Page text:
The flu is an easily spread infection of the nose, throat, and lungs.
Influenza A; Influenza B
Causes, incidence, and risk factors
The flu is caused by an influenza virus.
Most people catch the flu when they breathe in tiny droplets from coughs or sneezes of someone who has the flu. You can also catch the flu if you touch something with the virus on it, and then touch your mouth, nose, or eyes.
People call a viral illness that makes them throw up or have diarrhea the "stomach flu." This is incorrect. The flu mostly causes symptoms in the nose, throat, and lungs.
Flu symptoms usually begins quickly. Symptoms appear 1 - 7 days after you come in contact with the virus. They usually hit within 2 - 3 days.
The flu spreads easily. It often strikes a community all at once. Students or workers become sick within 2 or 3 weeks of the flu's arrival in a school or workplace.
The first symptom is a
Other common symptoms include:
- Body aches
- Flushed face
- Lack of energy
- Nausea and vomiting
Between day 2 and day 4 of the illness, the fever and aches and pains begin to go away. But new symptoms occur, including:
- Dry cough
- Increased breathing symptoms
- Runny nose (clear and watery)
- Sore throat
These symptoms (except the cough) usually go away in 4 - 7 days. Sometimes, the fever returns. The cough and feeling tired may last for weeks.
Some people may not feel like eating.
The flu can make asthma, breathing problems, and other long-term illnesses worse.
Signs and tests
Most people of do not need to see a doctor or nurse when they have flu symptoms. This is because most people are not at risk for a severe case.
People who become very sick with the flu may want to see a health care provider. People who are at high risk for flu complications may also want to see a doctor if they get the flu.
When many people in an area have flu, a doctor can make a diagnosis after hearing the symptoms. No further testing is needed.
There is a test to detect the flu. It is done by swabbing the nose and throat. The results of this test can be available rapidly. Sometimes, this test can help your health care provider decide the best treatment.
HOW DO I TREAT MY SYMPTOMS?
Acetaminophen (Tylenol) and ibuprofen (Advil, Motrin) help lower fever. Sometimes doctors suggest you use both types of medicine. Do NOT use aspirin.
A fever does not need to come all the way down to normal. Most people will feel better if their temperature drops by 1 degree.
You also need a lot of rest. Drink plenty of liquids. Avoid alcohol and tobacco.
WHAT ABOUT ANTIVIRAL MEDICATIONS?
Most people with milder symptoms feel better in 3 - 4 days. They do not need to see a doctor or take antiviral medications.
Doctors may give antiviral drugs to people who get very sick. People who are at high risk for problems from the flu may need these medicines.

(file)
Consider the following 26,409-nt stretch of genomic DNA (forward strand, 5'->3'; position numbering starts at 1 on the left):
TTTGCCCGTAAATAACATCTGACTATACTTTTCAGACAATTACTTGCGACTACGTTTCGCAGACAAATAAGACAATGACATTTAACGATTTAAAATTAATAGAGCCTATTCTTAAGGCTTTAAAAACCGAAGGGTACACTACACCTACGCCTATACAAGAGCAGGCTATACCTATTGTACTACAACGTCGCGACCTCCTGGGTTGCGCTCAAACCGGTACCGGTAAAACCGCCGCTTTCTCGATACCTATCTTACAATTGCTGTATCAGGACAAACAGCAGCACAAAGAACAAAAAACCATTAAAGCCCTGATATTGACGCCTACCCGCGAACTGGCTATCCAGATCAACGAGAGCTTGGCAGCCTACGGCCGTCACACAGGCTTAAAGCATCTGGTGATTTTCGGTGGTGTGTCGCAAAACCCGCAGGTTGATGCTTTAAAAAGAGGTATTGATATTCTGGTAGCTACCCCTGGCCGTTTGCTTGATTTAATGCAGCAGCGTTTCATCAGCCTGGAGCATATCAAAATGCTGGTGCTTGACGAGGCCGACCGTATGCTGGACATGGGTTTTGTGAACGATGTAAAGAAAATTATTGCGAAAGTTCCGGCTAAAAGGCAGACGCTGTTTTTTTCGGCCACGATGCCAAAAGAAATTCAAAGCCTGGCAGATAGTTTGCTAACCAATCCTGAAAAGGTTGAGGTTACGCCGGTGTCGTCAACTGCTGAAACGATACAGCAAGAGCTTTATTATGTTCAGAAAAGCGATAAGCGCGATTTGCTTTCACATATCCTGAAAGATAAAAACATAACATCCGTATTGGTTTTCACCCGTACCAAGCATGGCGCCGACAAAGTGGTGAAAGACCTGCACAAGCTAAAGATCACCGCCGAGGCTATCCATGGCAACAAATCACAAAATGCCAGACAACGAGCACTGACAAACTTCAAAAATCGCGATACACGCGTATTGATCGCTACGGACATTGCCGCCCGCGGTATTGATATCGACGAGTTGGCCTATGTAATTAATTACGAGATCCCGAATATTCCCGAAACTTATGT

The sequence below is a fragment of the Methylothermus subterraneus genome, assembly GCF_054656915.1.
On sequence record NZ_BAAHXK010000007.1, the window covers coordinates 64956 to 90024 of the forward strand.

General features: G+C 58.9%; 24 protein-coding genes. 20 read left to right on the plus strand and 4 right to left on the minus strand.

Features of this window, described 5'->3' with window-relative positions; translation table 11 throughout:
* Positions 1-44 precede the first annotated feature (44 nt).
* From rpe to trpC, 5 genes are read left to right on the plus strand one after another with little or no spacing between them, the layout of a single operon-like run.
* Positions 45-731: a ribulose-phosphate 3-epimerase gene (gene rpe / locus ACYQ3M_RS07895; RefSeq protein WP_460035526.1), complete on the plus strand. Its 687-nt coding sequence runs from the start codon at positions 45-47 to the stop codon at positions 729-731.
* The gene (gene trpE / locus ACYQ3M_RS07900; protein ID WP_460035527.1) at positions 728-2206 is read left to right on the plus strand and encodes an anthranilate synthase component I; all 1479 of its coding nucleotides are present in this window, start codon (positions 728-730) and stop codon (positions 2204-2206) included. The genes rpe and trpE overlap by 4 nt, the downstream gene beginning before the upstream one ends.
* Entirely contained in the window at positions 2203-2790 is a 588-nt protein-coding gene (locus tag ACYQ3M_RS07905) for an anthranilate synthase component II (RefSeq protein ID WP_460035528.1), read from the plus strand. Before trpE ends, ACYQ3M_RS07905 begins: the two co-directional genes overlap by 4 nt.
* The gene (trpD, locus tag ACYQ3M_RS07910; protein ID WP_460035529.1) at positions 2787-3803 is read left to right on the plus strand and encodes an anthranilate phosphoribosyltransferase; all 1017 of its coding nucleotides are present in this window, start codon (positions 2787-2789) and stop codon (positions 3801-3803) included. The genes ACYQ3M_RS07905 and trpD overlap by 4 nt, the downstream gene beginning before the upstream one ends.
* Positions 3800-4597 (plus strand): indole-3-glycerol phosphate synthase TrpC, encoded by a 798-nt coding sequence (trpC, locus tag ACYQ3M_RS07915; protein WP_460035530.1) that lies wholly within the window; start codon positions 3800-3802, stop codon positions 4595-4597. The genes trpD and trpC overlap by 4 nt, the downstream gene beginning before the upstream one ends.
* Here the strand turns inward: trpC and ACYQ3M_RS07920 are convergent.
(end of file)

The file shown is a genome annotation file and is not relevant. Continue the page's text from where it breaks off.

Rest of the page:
These medicines may shorten the time you have symptoms by about 1 day. They work better if you start taking them within 2 days of your first symptoms.
Children at risk of a severe case of the flu may also need these medicines.
Millions of people in the United States get the flu each year. Most get better within a week or two.
But thousands of people with the flu develop pneumonia or a brain infection. They need to stay in the hospital. About 36,000 people die each year of problems from the flu.
Anyone at any age can have serious complications from the flu. Those at highest risk include:
- People over age 65
- Children younger than 2 years
- Women more than 3 months pregnant during the flu season
- Anyone living in a long-term care facility
- Anyone with chronic heart, lung, or kidney conditions, diabetes, or a weakened immune system
Possible complications, especially for those at high risk, include:
Pneumonia Encephalitis(infection of the brain)
Calling your health care provider
Call your health care provider if you get the flu and think you are at risk for having complications. Also call your doctor if your symptoms are very bad.
You can take steps to avoid catching or spreading the flu.
Stay in your apartment, dorm room, or home for at least 24 hours after any fever is gone. Wear a mask if you leave your room.
Avoid sharing food, utensils, cups, or bottles. Cover your cough with a tissue and throw away after use. Carry hand sanitizer with you. Use it often during the day and always after touching your face.
Cough into your sleeve if a tissue is not available. Avoid touching your eyes, nose, and mouth.
The Centers for Disease Control and Prevention (CDC) recommends that everyone 6 months and older should receive the
Jefferson T, Jones M, Doshi P, Del Mar C. Neuraminidase inhibitors for preventing and treating influenza in healthy adults: systematic review and meta-analysis. BMJ. 2009 Dec 8;339:b5106.
Fiore AE, Fry A, Shay D, et al; Centers for Disease Control and Prevention (CDC). Antiviral agents for the treatment and chemoprophylaxis of influenza --- recommendations of the Advisory Committee on Immunization Practices (ACIP). MMWR Recomm Rep. 2011 Jan 21;60(1):1-24.